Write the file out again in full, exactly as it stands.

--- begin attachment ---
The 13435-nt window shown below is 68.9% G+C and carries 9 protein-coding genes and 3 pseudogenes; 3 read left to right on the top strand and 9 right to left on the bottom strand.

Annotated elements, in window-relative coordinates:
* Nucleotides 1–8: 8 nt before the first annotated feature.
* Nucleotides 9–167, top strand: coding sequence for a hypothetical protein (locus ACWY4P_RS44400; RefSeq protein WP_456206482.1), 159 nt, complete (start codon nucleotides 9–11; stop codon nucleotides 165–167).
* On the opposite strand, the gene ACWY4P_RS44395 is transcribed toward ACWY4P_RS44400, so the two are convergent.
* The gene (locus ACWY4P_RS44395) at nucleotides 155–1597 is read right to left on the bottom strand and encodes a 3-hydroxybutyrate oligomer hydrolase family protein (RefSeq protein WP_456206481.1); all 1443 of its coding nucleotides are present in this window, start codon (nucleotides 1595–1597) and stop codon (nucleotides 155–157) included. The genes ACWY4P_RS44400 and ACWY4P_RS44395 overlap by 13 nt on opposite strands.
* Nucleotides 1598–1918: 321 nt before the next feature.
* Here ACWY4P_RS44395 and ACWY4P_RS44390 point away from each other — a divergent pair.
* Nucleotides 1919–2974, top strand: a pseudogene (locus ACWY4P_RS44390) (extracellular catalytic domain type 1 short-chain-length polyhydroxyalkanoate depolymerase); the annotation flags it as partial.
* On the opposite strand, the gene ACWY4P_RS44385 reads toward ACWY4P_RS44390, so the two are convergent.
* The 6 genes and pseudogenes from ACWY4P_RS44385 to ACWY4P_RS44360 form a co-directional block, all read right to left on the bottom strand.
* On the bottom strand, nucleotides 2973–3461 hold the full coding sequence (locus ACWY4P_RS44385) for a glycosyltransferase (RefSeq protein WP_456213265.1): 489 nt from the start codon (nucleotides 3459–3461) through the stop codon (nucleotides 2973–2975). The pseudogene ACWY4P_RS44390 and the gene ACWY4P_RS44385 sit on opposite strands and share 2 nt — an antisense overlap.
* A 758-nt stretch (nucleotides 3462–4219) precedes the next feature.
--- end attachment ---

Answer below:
The 13435-nt window shown below is 68.9% G+C and carries 9 protein-coding genes and 3 pseudogenes; 3 read left to right on the top strand and 9 right to left on the bottom strand.

Annotated elements, in window-relative coordinates:
* Nucleotides 1–8: 8 nt before the first annotated feature.
* Nucleotides 9–167, top strand: coding sequence for a hypothetical protein (locus ACWY4P_RS44400; RefSeq protein WP_456206482.1), 159 nt, complete (start codon nucleotides 9–11; stop codon nucleotides 165–167).
* On the opposite strand, the gene ACWY4P_RS44395 is transcribed toward ACWY4P_RS44400, so the two are convergent.
* The gene (locus ACWY4P_RS44395) at nucleotides 155–1597 is read right to left on the bottom strand and encodes a 3-hydroxybutyrate oligomer hydrolase family protein (RefSeq protein WP_456206481.1); all 1443 of its coding nucleotides are present in this window, start codon (nucleotides 1595–1597) and stop codon (nucleotides 155–157) included. The genes ACWY4P_RS44400 and ACWY4P_RS44395 overlap by 13 nt on opposite strands.
* Nucleotides 1598–1918: 321 nt before the next feature.
* Here ACWY4P_RS44395 and ACWY4P_RS44390 point away from each other — a divergent pair.
* Nucleotides 1919–2974, top strand: a pseudogene (locus ACWY4P_RS44390) (extracellular catalytic domain type 1 short-chain-length polyhydroxyalkanoate depolymerase); the annotation flags it as partial.
* On the opposite strand, the gene ACWY4P_RS44385 reads toward ACWY4P_RS44390, so the two are convergent.
* The 6 genes and pseudogenes from ACWY4P_RS44385 to ACWY4P_RS44360 form a co-directional block, all read right to left on the bottom strand.
* On the bottom strand, nucleotides 2973–3461 hold the full coding sequence (locus ACWY4P_RS44385) for a glycosyltransferase (RefSeq protein WP_456213265.1): 489 nt from the start codon (nucleotides 3459–3461) through the stop codon (nucleotides 2973–2975). The pseudogene ACWY4P_RS44390 and the gene ACWY4P_RS44385 sit on opposite strands and share 2 nt — an antisense overlap.
* A 758-nt stretch (nucleotides 3462–4219) precedes the next feature.